Visible Wavelength fiber coupled acousto-optic modulator for biomedical applications
The Gooch & Housego Fiber-Q is a range of fiber coupled acousto-optic modulator products. Following receipt earlier this year of an inquiry from a large Japanese company for Fiber-Qs operating at 488nm (blue) and 532nm (green), G&H have decided to extend the Fiber-Q range with the introduction of a product operating in the visible wavelength region (approximately 400nm-700nm).
The Fiber-Q, or fiber coupled acousto-optic modulator, allows light travelling along an optical fiber to be injected into an acousto-optic modulator cell. After passing through the cell, the light can be either deflected into the output fiber or allowed to miss the fiber by application of a radio frequency modulating signal. In this way, light pulses can be produced. The product was jointly developed by the G&H engineering groups at the Ilminster, Torquay and Melbourne sites shortly after the Torquay fiber optics facility was acquired in 2007. The Fiber-Q range was developed for fiber laser materials processing applications at a wavelength of 1060nm and for fiber sensor applications at wavelengths around 1550nm. The product has been very successful with customers valuing the combination of small, robust packaging and high performance acousto-optics. Since its introduction there have been several additions to the Fiber-Q range. A low cost, non-hermetic package option is now produced to serve the commodity end of the fiber laser market. This year, the wavelength range of the Fiber-Q was extended to 2000nm for thulium doped fiber laser applications.
Now for the first time, Fiber-Qs will be available in the visible wavelength range. The majority of applications for 400nm-700nm Fiber-Qs are biomedical. These include laser microscopy and flow cytometry. Visible wavelength lasers are used to generate detailed microscope images of biological samples in 3-D. Clinicians use flow cytometry to analyse the biological cell content of liquids such as blood to diagnose, amongst other things, leukaemia.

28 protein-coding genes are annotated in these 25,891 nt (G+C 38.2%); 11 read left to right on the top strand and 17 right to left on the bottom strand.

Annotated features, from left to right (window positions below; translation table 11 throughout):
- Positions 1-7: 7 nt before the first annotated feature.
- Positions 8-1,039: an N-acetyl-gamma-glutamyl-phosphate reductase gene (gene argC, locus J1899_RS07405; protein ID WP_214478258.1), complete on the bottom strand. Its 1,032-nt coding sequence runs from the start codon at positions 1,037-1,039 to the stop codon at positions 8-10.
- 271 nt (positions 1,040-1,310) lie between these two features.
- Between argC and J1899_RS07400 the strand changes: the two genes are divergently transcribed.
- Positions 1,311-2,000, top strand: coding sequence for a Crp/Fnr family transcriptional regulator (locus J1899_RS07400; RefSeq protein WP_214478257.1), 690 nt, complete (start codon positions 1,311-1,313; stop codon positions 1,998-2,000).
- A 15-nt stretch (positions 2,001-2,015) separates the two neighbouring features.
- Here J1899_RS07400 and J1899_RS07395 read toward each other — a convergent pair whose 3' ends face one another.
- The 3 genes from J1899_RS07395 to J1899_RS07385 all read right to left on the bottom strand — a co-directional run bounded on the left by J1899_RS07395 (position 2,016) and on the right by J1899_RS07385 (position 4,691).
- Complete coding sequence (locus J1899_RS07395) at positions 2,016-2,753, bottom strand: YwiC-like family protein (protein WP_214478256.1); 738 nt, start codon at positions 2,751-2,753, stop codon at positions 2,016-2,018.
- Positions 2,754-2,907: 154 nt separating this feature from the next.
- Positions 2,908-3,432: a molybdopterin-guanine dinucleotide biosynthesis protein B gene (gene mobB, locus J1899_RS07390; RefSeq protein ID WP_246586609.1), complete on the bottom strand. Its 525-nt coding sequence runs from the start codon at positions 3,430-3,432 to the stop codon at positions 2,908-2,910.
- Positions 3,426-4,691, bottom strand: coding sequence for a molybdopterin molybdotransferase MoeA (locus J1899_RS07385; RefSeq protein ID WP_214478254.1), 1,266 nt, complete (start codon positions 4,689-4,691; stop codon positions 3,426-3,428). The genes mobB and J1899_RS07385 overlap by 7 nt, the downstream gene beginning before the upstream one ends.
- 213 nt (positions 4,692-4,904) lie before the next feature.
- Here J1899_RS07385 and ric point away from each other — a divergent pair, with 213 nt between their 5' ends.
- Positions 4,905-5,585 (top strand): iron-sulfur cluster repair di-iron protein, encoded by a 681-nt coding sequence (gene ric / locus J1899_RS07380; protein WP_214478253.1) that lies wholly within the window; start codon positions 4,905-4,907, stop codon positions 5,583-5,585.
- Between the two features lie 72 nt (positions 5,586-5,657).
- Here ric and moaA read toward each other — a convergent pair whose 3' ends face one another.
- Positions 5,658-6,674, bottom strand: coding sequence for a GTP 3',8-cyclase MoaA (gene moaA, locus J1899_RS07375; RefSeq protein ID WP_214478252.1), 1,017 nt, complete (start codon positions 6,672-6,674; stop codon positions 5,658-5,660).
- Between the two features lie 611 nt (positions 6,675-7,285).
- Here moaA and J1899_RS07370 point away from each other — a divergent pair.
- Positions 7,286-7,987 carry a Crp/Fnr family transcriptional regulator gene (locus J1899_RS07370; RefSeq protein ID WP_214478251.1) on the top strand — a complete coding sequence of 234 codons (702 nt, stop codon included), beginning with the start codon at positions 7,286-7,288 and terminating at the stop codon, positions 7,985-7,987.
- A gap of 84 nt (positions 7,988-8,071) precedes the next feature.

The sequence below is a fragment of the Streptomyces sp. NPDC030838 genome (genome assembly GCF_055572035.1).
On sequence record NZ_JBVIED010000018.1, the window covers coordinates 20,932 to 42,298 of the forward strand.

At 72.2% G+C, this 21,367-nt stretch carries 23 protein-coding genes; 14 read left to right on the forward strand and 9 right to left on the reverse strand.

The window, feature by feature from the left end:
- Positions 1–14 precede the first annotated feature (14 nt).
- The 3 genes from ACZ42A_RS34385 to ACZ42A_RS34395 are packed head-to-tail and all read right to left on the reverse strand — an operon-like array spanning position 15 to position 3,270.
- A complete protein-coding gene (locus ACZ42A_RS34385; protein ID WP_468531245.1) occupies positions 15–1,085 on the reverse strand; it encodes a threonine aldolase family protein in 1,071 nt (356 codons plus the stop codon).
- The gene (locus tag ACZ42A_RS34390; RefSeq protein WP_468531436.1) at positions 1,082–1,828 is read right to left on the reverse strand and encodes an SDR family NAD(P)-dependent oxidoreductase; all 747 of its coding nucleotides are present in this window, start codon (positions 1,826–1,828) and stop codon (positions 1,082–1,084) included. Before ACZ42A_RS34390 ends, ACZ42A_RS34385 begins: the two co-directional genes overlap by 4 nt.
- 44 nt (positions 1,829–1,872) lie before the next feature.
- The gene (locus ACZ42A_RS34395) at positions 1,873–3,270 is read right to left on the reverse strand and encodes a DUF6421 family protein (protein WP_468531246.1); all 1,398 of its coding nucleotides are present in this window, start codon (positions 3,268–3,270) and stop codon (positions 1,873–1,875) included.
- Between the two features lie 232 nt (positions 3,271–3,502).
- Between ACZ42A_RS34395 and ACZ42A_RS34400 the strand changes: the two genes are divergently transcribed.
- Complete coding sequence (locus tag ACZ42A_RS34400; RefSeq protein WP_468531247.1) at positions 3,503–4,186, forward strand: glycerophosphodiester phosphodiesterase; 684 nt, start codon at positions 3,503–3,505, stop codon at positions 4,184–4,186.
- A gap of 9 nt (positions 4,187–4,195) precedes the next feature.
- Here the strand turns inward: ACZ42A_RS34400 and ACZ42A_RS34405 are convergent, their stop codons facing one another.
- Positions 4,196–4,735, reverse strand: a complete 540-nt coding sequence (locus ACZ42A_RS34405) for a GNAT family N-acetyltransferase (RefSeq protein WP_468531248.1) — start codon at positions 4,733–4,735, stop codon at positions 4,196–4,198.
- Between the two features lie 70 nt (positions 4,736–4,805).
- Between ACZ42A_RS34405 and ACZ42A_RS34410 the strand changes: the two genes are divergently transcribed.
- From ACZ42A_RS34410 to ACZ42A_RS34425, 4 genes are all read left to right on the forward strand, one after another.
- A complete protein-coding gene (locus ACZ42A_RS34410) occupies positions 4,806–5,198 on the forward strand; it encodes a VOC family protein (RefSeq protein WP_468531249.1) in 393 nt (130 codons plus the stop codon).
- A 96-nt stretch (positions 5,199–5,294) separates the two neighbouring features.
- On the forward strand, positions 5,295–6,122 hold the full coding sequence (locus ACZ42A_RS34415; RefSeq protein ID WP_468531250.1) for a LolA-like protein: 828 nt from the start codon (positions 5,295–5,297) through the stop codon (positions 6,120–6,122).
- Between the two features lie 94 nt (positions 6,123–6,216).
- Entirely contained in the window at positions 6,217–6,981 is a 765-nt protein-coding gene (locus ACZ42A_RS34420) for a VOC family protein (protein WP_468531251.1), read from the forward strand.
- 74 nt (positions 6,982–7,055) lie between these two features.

There have been a number of technical challenges to overcome in the development of a visible wavelength device. The light in a visible wavelength fiber is confined to a core that is only 3mm in diameter. This small diameter means that the alignment of the optics that couple light in and out of fiber must be extremely precise. In addition, unlike free space, standard optical fibers do not maintain the polarisation state of the launch. Specialist polarisation maintaining (PM) fibers are available, however they are very sensitive to stress or pressure exerted during assembly and must be handled with great care. As well as these fiber related challenges, the UV curing adhesives used to hold the lenses can produce unwanted outgassing products when illuminated with blue light. Blue light is close to the UV curing wavelength.
The first Fiber-Q operating at 488nm was shipped in March following the extremely encouraging results of a three day soak test. The transmission efficiency was high (~65%) as was the polarisation extinction ratio of 23dB (200:1). The development of the product continues with refinement of alignment techniques to improve efficiency and polarization extinction ratio (PER). Qualification is planned for later this year. Products operating in the 450nm-700nm range are now available from G&H in sample quantities and can be ordered from the datasheet on G&H’s new website.
For further details on G&H Fiber-Qs, please visit the Fiber Coupled Device section on the G&H website, download the Visible Wavelength Fiber-Q datasheet, or contact G&H Fiber Optic Product Director, Toby Reid at firstname.lastname@example.org.